Review: When You’re Strange

Being drunk is a good disguise…”    — from the poetry of Jim Morrison

Tom DiCillo’s When You’re Strange gives a lopsided view of ’60s- and ’70s-era rock band The Doors, and a cursory one at that.  The film seems more about the gradual disintegration of front man Jim Morrison rather than the band as a whole, as it persistently circles back to arty footage of Morrison travelling alone through the desert (these scenes taken from Paul Ferrara’s 1969 film Hwy: An American Pastoral) that only serve as a stilted reminder that drug culture doesn’t age well.  When You’re Strange does benefit, however, from a seemingly endless supply of archival footage that suggests the band members were never far from cameras.

The film posits that each of the band members were schooled in unique musical styles (classical, jazz, flamenco) and that these merged to help create their off-kilter sound.  But it was the stage presence of their lead singer, and his increasingly drug-fueled antics, that created a rift repeatedly for the band with producers, audiences and ultimately, the authorities.

One of the major problems with DiCillo’s film is that it constantly drives home the point that the band was born out of the tumult of the ’60s, which in and of itself seems a little clichéd.  Yet the footage of major events from those years has been seen in so many different films about social, political and cultural issues that it has lost some of its impact.  Very little is said about Morrison’s influences, which is too bad because you get the impression his poetry and lyrics came from a very deep and personal place that just isn’t examined here.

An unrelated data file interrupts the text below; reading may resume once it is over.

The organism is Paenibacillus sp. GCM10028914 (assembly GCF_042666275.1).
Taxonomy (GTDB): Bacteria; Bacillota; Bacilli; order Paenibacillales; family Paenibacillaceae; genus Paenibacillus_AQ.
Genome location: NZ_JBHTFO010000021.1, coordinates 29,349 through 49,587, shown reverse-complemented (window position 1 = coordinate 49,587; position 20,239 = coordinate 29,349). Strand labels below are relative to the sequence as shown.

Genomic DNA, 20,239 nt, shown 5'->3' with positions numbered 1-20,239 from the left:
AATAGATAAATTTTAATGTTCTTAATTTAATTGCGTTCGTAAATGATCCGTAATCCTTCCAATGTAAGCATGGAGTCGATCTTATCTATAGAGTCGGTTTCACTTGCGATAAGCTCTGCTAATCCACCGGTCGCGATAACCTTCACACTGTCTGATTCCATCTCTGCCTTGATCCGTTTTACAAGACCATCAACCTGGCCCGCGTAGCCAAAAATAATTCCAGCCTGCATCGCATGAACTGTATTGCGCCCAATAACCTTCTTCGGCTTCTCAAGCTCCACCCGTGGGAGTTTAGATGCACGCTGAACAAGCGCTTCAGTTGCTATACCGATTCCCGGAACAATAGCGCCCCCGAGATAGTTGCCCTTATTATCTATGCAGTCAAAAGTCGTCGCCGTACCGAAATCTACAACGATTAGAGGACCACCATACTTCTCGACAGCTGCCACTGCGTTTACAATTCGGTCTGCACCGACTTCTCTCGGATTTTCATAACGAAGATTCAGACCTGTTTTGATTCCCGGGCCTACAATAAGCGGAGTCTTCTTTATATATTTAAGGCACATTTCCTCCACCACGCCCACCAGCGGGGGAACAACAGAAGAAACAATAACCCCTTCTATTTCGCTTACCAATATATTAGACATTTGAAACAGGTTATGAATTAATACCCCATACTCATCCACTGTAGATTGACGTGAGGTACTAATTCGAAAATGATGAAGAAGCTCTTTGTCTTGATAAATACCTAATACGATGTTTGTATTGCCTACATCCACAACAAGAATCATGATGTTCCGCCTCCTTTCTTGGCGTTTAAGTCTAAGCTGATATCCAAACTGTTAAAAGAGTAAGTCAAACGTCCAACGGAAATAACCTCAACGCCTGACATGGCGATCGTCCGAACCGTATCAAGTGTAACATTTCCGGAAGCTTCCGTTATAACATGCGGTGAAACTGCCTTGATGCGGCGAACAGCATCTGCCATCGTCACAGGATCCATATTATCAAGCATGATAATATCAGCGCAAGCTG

The other band members are given little attention;  we’re told they learn quickly how to play along when Morrison starts to go off-script during concerts, but we don’t get to know them as individuals.  And on the whole, the film throws information at the viewer with a furious pace, then slips back into some concert or desert footage.  It feels rushed yet strangely empty.

Which is too bad, because The Doors sounded great.  By turns bluesy, dark, and hard-rocking, their songs were all over the place musically but kept you riveted. The band didn’t have a bass player, leaving keyboardist Ray Manzarek and drummer John Densmore to supply impressive foundations.  Robby Krieger’s “Touch Me”, from the troubled recording sessions of the album The Soft Parade, was borne upon near-surreal string and horn sections.  And Morrison’s lyrics were edgy – sometimes subversive – poetry. Musically, the film is a pleasant reminder of what your next iTunes purchase should be.

Sleepily narrated by Johnny Depp, the film is otherwise made up exclusively from footage shot during concerts, recording sessions, while travelling and at home.  When You’re Strange is probably mostly for the hardcore fans, as it doesn’t cover any new ground and can’t be said to be particularly vivid filmmaking (it doesn’t really require a skilled director as much as an inventive editor).  But it does supply a succinct opportunity to reminisce with some really great songs.